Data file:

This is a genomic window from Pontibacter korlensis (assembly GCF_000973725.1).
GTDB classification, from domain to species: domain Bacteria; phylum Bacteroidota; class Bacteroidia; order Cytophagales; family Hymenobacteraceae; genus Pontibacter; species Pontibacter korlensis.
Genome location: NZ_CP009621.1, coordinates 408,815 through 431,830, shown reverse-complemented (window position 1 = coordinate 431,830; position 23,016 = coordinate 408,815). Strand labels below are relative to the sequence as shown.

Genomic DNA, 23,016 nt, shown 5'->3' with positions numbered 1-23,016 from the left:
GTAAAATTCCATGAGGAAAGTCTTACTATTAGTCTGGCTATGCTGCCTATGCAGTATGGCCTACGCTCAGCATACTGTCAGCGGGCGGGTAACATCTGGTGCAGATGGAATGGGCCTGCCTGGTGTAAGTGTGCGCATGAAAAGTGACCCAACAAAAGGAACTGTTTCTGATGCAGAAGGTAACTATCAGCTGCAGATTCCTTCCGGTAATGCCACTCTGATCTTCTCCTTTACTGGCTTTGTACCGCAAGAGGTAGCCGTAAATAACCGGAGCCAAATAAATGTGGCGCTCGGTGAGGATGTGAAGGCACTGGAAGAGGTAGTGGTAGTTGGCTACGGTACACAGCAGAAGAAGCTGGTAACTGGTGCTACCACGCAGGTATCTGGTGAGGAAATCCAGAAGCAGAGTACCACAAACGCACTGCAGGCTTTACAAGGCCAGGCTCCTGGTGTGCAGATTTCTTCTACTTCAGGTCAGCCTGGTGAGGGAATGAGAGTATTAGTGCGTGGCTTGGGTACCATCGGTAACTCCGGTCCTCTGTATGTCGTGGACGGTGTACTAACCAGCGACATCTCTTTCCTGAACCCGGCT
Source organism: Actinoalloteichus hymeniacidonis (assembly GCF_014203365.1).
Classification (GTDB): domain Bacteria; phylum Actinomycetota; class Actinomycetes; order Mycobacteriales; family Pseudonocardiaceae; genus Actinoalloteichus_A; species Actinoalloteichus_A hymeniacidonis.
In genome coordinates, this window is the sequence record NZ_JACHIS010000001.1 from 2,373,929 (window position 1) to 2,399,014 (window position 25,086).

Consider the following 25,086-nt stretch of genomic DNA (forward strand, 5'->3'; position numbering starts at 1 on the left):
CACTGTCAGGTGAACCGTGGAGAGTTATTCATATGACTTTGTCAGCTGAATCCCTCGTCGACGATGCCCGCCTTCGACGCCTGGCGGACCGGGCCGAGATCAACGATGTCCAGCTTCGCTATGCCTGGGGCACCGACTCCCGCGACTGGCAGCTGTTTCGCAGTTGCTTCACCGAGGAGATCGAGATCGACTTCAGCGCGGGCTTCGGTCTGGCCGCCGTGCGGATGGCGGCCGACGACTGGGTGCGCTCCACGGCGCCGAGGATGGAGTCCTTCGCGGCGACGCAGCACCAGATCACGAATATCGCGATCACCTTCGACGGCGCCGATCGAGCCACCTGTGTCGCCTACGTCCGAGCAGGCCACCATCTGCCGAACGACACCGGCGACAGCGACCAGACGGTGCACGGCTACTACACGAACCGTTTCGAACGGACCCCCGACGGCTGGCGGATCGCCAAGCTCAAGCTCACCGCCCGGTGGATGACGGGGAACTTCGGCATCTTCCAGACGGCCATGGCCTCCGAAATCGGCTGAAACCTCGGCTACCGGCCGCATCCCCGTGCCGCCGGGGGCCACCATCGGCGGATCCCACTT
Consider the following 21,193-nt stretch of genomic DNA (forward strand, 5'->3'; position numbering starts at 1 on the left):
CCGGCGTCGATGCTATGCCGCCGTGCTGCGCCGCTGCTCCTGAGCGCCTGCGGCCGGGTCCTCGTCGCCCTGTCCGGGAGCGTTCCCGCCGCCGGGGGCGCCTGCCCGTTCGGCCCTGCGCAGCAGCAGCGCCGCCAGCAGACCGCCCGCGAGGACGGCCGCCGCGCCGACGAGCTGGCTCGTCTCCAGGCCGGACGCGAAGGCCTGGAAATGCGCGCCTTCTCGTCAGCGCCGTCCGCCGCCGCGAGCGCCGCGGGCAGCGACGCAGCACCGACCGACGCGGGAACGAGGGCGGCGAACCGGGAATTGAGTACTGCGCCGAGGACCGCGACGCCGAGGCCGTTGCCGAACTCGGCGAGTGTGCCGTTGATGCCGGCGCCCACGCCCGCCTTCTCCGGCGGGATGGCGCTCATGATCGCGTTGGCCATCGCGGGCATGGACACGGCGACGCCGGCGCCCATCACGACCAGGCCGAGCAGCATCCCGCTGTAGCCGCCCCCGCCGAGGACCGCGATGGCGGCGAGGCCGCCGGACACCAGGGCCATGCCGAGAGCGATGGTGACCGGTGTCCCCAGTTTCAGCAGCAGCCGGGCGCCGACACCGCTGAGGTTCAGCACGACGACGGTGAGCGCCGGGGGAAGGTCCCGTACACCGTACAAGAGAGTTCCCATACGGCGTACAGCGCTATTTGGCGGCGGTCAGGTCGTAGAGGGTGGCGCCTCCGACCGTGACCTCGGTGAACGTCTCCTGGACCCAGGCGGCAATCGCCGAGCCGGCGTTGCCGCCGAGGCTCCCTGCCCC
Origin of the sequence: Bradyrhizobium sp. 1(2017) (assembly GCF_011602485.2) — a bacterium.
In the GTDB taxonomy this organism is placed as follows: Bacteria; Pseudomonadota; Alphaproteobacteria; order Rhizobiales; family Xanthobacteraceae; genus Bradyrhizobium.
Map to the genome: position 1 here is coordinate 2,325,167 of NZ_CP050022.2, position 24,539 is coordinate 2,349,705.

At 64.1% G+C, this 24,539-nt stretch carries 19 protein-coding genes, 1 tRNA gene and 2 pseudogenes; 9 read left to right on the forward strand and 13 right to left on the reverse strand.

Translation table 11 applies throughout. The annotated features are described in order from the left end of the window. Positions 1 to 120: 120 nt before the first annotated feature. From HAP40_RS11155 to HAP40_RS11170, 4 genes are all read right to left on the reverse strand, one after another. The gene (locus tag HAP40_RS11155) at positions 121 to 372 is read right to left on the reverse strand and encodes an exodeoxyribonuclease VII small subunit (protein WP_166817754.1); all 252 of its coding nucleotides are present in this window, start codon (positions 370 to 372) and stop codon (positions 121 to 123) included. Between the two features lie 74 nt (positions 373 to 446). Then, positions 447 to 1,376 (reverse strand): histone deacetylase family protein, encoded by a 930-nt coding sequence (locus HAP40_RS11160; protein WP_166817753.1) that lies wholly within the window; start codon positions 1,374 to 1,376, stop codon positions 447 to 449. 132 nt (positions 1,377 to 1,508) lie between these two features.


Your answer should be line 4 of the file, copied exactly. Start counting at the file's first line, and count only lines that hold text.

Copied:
Genomic DNA, 23,016 nt, shown 5'->3' with positions numbered 1-23,016 from the left: